Maurice Marciano, who made the transition to nonexecutive chairman of and consultant to Guess Inc. at the close of its last fiscal year on Jan. 28, pocketed a $1.4 million special cash bonus in connection with his retirement.
The bonus helped lift his overall compensation last year to $13.8 million, 27.9 percent above the $10.8 million recorded for fiscal 2010. His salary for the year was unchanged at $1 million and he received no nonequity incentive plan compensation after getting $1.9 million in the prior year.
His stock and option awards rose to $8.4 million from $3.4 million, as provisions of his retirement kicked in. Because of vesting schedules and fluctuations in stock prices, his awards may ultimately translate to lesser amounts, but the Securities and Exchange Commission requires they be reported at “grant date fair value.”
The company’s proxy statement, released Wednesday, detailed the ongoing relationship of Marciano, 63, with the company he co-founded with brothers Paul, Armand and Georges in 1981. A two-year consulting arrangement began immediately upon his retirement and provides for fees of $500,000 a year. Outstanding equity awards will continue to vest during his tenure as a director of the firm.
Marciano was executive chairman at the time of his retirement.
Paul Marciano, vice chairman and chief executive officer of Guess, earned a total of $14.4 million last year, 6.7 percent below his 2010 compensation. His salary remained at $1 million and his stock and option awards increased 1.7 percent to $2 million. His nonequity incentive plan compensation, tied closely to the company’s licensing income, was cut in half, to $2.4 million from $4.8 million.
Guess saw its net income fall 8.3 percent to $265.5 million last year as revenues notched up 8.1 percent to $2.69 billion. On Tuesday, the company reported a 37.6 percent drop in first-quarter profits, to $26.6 million, as revenues dropped 2.2 percent to $579.3 million.
“Azzedine has been one of the biggest influences in my life. He has always been such a strong, loving, fatherly figure to me. I call him Papa. His designs are indescribably unique, they are pieces of art. He knew how to make the female form look its loveliest. I have so many memories of him; my favorite might be during my first show with him in Paris. He liked me and he wanted to help me get more work. He called all his friends at Kenzo and Comme des Garcons, and asked them to book me. They said, ‘But she can’t walk!’ And he said, ‘but she has such a great ass!' His friendship and support has been the great privilege of my career. I can't imagine life without him. Repose en paix mon Papa.” - @stephanieseymour tells @wwd. #wwdfashion (📷: @steveeichner) #alaia #azzedinealaia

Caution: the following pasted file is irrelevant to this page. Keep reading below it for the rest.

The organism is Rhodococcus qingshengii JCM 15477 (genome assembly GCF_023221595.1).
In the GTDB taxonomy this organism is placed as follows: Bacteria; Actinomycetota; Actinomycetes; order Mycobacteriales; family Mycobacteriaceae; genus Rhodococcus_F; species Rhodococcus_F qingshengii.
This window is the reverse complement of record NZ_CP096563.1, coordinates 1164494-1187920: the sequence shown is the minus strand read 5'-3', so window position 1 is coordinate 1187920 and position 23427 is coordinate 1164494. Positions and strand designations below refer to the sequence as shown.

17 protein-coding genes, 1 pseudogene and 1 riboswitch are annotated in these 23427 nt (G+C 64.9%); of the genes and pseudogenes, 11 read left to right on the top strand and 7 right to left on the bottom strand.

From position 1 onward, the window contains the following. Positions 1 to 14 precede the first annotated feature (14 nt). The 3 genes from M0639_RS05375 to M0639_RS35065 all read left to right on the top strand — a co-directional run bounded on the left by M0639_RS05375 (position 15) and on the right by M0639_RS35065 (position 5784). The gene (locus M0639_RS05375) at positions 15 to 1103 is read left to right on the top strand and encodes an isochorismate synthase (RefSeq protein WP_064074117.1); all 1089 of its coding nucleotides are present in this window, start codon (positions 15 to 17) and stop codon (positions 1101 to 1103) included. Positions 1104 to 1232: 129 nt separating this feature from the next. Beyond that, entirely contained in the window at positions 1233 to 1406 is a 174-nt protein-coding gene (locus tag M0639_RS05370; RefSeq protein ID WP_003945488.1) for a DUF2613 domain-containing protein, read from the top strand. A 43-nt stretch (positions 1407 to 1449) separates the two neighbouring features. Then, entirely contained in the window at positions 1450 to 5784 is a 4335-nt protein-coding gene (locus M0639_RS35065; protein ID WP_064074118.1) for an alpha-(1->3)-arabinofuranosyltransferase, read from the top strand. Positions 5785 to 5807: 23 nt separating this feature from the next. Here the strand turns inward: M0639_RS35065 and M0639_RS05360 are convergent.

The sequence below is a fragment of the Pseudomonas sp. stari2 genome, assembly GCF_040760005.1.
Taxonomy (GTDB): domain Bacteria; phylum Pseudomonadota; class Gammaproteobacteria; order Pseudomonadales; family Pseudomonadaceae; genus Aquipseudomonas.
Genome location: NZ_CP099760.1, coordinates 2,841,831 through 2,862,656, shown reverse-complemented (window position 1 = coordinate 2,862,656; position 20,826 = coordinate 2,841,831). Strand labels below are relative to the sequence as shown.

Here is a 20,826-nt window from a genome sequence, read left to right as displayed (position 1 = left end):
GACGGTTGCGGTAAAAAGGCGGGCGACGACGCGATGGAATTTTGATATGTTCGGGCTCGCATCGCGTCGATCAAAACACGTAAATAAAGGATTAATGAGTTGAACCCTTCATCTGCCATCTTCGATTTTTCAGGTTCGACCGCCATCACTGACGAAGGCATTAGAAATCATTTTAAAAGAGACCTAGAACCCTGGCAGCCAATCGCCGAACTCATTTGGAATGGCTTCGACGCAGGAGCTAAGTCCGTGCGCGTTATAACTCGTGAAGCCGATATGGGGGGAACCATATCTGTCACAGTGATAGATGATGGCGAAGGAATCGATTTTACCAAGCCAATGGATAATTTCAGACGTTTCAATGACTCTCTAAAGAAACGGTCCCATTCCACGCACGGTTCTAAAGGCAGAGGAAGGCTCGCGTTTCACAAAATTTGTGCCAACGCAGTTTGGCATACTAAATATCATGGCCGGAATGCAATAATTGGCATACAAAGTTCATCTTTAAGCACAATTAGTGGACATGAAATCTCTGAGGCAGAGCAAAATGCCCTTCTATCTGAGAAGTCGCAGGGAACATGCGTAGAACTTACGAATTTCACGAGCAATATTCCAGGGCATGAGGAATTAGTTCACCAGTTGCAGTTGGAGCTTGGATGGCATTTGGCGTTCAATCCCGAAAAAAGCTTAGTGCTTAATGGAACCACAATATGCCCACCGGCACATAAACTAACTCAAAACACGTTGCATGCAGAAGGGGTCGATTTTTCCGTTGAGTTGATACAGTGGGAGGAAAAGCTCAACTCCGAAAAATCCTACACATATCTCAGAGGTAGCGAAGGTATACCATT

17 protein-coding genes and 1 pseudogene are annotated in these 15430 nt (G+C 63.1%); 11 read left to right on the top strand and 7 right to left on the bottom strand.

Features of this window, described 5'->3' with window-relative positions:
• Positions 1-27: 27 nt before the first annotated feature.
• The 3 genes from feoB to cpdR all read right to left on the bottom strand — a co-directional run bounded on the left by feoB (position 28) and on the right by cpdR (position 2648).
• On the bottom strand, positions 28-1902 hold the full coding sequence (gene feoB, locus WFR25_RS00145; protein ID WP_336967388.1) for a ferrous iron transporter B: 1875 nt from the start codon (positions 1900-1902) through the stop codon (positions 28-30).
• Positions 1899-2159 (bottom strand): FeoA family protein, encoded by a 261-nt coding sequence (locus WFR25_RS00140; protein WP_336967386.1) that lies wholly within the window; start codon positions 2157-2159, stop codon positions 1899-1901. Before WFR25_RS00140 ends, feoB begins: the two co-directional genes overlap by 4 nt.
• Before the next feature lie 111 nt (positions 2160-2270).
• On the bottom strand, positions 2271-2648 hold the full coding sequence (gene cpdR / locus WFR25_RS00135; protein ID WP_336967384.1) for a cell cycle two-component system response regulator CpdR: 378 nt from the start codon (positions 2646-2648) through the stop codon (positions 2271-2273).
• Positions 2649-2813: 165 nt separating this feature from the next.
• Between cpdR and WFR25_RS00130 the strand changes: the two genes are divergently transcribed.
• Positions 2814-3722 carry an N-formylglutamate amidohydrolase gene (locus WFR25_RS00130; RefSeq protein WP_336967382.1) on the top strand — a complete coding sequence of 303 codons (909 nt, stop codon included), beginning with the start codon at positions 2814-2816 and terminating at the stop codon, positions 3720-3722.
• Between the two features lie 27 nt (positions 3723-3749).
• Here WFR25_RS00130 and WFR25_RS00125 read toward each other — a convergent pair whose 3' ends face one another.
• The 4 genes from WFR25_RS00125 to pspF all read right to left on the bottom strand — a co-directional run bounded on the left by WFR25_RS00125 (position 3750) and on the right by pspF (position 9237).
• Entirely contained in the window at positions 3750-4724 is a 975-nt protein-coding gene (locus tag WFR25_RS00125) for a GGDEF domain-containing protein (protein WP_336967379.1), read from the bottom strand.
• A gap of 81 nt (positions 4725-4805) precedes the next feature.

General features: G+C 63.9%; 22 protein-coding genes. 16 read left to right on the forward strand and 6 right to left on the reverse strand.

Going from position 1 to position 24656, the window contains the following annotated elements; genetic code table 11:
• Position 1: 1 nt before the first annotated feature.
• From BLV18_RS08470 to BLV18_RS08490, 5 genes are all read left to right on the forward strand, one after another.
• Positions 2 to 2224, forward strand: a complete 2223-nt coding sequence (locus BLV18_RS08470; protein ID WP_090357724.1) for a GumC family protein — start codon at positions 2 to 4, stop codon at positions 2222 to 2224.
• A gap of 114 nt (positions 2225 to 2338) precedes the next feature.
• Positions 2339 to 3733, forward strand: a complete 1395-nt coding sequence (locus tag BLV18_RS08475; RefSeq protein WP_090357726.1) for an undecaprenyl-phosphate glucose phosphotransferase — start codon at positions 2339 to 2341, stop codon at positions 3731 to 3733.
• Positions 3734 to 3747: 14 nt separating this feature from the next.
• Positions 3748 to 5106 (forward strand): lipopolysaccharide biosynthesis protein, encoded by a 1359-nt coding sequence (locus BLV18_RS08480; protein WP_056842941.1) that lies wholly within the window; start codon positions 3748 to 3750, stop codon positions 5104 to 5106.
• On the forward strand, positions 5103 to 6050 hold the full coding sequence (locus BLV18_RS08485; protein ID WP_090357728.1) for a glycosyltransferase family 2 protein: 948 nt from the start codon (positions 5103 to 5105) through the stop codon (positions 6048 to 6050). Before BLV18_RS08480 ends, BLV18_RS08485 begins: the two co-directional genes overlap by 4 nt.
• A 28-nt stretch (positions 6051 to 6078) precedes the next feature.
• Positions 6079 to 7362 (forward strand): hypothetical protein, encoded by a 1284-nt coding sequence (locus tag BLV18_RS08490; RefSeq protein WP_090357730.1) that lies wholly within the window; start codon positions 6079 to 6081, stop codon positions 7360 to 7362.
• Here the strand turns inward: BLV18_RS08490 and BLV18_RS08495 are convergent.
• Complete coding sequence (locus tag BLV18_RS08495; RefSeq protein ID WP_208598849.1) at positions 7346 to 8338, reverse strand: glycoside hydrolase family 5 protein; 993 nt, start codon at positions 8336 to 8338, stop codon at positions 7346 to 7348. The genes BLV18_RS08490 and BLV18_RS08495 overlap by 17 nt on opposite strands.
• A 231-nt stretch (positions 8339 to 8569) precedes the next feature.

Azzedine Alaïa, flanked by two of his closest friends, models Stephanie Seymour and Naomi Campbell.
He designed Seymour’s dress for her 1995 wedding to Peter Brant, and treated Campbell (who famously called him Papa), like a daughter. For more on the legendary designer, tap the link in bio. #wwdfashion #alaia #azzedinealaia
Azzedine Alaïa's “I-did-it-my-way” ethos stood out starkly at a time when brands are experimenting with consumer-facing fashion shows, coed formats and trans-seasonal collections – anything to perk up lackluster sales of ready-to-wear in an age of Insta-everything. “It’s not creation anymore. This becomes a purely industrial approach,” the late designer told WWD in an interview last year. “But anyway, the rhythm of collections is so stupid. It’s unsustainable. There are too many collections.” Read more about the iconic designer’s life and work on wwd.com, link in bio. #wwdfashion #azzedinealaia (📷: @WWD Archive, 1986) #alaia
Sneaker reselling app @goat’s latest exhibit, "The Greatest: New York," tells the story of New York's sneaker culture. To celebrate the exhibit, an intimate crowd gathered on Thursday night at the pop-up gallery space, located at Platform in Culver City, to hear guest speaker and illustrator @esymai talk about her own rise in streetwear and women in the business. "For me I'm just someone who is creative. I like to create things," said Chang. #wwdfashion
Azzedine Alaïa, one of the most iconic couturiers of the modern era whose body-con designs defined Eighties fashion, has died in Paris. The diminutive Tunisian-born designer, known for his structured knitted dresses with fitted waists and impeccably cut, figure-hugging second skin silhouettes was deeply admired by his peers, and counted supermodel Naomi Campbell - his adoptive daughter - among his inner circle, one of a gang of glamazons including Farida Khelfa, Carla Bruni and Stephanie Seymour who became ambassadors of his style. (📷: Alexandre Guirkinger) #wwdblast